Tuesday, 2 February 2010

Vice v7n11 Band Piece: Joy Orbison


Joy Orbison Made The Tune Of The Year Without Even Trying

Back when we featured Skream in the Horror Issue of Vice way back in 2005 no one gave a crap about dubstep. You could go to FWD at Plastic People on a Thursday and there would be twenty people nodding their heads in the dingy basement.
Nowadays what came bubbling out of Croydon in the early 2000’s is the nations default main room club music. Skream’s remix of La Roux’s “In For The Kill” basically launched pointy hair smurf’s whole career and FWD got so popular that it had to move to Fridays before moving to Sundays in an attempt to shake off the coked up, white-shirts-and-shiny-shoes, weekend warrior brigade.

With the need to move huge rooms filled with gurning , sweaty masses of people much of what made the sound good in the first place has been lost along the way. Loefah’s stripped back masterclasses in minimal halfstep, the swinging 2-step of Horsepower Productions and the weird synth explorations that typified Kode9 have all been thrown overboard in favour of huge, derivative, squelching mid-range wobblers. Walk into a rave these days and it’s like being in the middle of a who-can-build-the-biggest-sonic-bouncy castle competition. Last time I checked Caspa and Rusko were way out in front.

Praise Todd Edwards above and Ghost Records almighty then for a bunch of young kids like Ben UFO, Untold and Ramadanman who are as much in thrall to Omar S and Basic Channel as they are understanding that the roots of the music they make lies in J Da Flex and El-B as opposed to Bad Company and Twisted Individual. Pick up a release on Hessle or 2nd Drop and you’ll soon get the idea.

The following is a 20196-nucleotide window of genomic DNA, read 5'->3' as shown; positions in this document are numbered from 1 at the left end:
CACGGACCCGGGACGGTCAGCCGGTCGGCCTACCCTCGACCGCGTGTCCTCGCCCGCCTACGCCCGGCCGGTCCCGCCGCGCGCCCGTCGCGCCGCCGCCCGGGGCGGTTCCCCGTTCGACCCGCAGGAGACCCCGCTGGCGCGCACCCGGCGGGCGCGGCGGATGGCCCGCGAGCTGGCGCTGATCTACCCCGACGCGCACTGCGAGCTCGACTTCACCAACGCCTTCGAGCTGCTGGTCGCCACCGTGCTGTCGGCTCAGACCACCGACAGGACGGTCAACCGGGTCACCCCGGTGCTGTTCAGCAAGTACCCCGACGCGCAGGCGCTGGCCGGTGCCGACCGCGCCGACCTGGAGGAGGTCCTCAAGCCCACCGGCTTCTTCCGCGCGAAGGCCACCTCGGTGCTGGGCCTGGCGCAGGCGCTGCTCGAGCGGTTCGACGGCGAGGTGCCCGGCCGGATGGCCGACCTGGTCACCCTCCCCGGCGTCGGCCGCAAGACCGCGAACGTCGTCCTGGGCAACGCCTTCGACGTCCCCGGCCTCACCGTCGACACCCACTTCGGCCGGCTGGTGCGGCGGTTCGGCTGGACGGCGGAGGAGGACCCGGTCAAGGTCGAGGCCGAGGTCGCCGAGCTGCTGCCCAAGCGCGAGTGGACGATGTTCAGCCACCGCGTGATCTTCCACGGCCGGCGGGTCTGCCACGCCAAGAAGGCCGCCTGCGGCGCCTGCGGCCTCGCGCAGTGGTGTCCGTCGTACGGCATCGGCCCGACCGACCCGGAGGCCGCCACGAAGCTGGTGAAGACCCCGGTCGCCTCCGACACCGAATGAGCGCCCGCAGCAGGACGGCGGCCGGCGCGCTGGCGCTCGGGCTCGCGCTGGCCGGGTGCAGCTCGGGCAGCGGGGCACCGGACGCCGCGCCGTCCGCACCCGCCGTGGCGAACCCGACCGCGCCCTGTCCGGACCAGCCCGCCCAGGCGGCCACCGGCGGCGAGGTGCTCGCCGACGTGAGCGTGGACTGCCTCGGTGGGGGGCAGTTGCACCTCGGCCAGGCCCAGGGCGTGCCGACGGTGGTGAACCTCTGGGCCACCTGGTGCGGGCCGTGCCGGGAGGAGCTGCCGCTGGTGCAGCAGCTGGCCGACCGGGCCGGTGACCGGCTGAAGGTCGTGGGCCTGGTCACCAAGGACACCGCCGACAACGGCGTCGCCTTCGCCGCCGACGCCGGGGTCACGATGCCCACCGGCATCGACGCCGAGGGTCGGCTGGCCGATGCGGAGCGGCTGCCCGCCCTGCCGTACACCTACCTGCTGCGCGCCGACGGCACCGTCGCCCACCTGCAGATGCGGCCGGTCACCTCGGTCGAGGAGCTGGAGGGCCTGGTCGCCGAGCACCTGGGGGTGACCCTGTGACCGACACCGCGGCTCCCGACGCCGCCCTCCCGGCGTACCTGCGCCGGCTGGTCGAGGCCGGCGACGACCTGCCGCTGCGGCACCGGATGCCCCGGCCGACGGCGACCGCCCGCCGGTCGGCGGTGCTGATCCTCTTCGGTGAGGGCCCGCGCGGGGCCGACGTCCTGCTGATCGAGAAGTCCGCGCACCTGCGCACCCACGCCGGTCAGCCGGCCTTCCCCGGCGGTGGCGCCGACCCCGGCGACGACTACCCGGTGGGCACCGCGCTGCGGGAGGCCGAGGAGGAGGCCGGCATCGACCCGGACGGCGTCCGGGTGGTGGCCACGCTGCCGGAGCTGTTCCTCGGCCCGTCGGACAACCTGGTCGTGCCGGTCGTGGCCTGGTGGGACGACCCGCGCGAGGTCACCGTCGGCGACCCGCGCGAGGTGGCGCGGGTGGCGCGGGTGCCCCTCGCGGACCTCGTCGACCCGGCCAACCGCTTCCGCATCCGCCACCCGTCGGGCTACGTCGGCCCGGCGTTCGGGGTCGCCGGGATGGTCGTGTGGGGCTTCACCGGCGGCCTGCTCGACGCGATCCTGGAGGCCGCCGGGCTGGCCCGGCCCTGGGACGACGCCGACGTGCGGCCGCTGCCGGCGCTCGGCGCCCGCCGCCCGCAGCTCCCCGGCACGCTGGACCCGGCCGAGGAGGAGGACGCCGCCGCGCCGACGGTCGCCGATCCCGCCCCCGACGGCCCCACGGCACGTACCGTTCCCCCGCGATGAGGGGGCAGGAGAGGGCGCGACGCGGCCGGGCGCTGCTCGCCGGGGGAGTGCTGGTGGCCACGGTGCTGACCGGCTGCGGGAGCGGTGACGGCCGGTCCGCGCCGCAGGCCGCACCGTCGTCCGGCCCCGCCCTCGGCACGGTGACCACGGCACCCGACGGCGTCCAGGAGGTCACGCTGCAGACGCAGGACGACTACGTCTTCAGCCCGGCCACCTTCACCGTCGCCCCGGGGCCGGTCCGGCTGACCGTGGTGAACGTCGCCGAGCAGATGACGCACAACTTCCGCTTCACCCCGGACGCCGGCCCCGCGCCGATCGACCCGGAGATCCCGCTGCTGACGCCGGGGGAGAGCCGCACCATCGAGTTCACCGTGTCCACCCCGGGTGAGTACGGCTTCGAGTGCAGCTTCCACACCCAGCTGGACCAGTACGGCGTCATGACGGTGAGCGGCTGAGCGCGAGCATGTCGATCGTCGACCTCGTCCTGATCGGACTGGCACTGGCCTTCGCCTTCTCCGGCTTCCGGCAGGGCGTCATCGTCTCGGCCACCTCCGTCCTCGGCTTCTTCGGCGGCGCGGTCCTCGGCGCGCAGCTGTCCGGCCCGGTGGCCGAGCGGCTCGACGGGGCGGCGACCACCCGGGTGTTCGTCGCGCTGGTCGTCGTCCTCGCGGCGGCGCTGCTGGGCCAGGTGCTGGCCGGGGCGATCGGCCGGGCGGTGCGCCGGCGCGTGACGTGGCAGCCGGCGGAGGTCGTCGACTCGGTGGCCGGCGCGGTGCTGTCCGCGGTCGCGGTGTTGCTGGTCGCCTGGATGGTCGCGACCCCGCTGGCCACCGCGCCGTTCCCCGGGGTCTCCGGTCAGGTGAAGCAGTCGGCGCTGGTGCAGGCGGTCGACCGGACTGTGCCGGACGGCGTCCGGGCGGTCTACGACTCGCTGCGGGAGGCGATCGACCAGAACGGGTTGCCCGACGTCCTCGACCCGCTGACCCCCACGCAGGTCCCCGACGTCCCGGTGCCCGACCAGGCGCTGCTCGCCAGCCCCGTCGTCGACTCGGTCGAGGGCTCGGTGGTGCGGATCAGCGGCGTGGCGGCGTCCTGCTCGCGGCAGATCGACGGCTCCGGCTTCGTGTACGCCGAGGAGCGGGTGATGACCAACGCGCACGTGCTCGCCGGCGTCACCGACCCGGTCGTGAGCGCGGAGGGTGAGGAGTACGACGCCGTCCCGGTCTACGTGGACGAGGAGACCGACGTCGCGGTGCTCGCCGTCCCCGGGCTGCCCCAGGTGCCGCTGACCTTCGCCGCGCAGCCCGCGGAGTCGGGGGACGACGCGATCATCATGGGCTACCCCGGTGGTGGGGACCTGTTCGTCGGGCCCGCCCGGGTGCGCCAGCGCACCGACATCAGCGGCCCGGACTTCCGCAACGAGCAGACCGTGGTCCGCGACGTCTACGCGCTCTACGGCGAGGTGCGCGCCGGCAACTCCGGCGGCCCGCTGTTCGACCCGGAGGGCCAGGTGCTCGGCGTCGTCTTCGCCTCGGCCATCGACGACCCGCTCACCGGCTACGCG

“Hyph Mngo” came out of nowhere to close Ben UFO’s Fabric Live mix and suddenly this wave of producers had their anthem and the rest of us had a hands down track of the year. It was made by a guy called Joy Orbison who it turns out is actually called Pete and he has a record label called Doldrums that you should all start getting exited about.

Vice: Hi there. I feel a bit silly addressing you as Joy. Can I call you Roy?
Joy Orbison:
It’s OK you can call me Pete. I just chose the name because I liked the sound of it. It wasn’t really anything to do with Roy Orbison.

Ok, how did a skinny white kid called Pete wind up making bass music?
I got in to drum&bass when I was like 10 or 11 mainly because my uncle made it, he’s called Ray Keith.

Ray Keith is your uncle?
Yeah. I thought everyone knew that already. He probably only actually listened to my stuff about a month ago though. For years I was into punk and collecting 7”s and I’ve always liked bands. It is difficult explaining that you like Josef K to people who just assume you are a garage kid. I started producing mainly because I was DJing and no one was putting out the kind of stuff that I wanted to play.

The day you made “Hyph Mngo” did you feel all inspired like Keats and know that you were about to make this big piece of work?
Not really it was one of the first things I made actually on my really basic set up. No one that comes round can believe how crap my speakers are. They are just kind of PC Workshop ones. It’s really cack-handed. I keep getting offered all these huge amounts to do remixes for people like VV Brown and I don’t think people realise how basic the approach is.

So you made everyone’s favourite tune of the year by mistake on some PC Workshop speakers?
Sort of, yes.



“Hyph Mngo/Wet Look” is available now on Hot Flush Records. “BRKLN CALLN/J DOE” is forthcoming on Doldrums.

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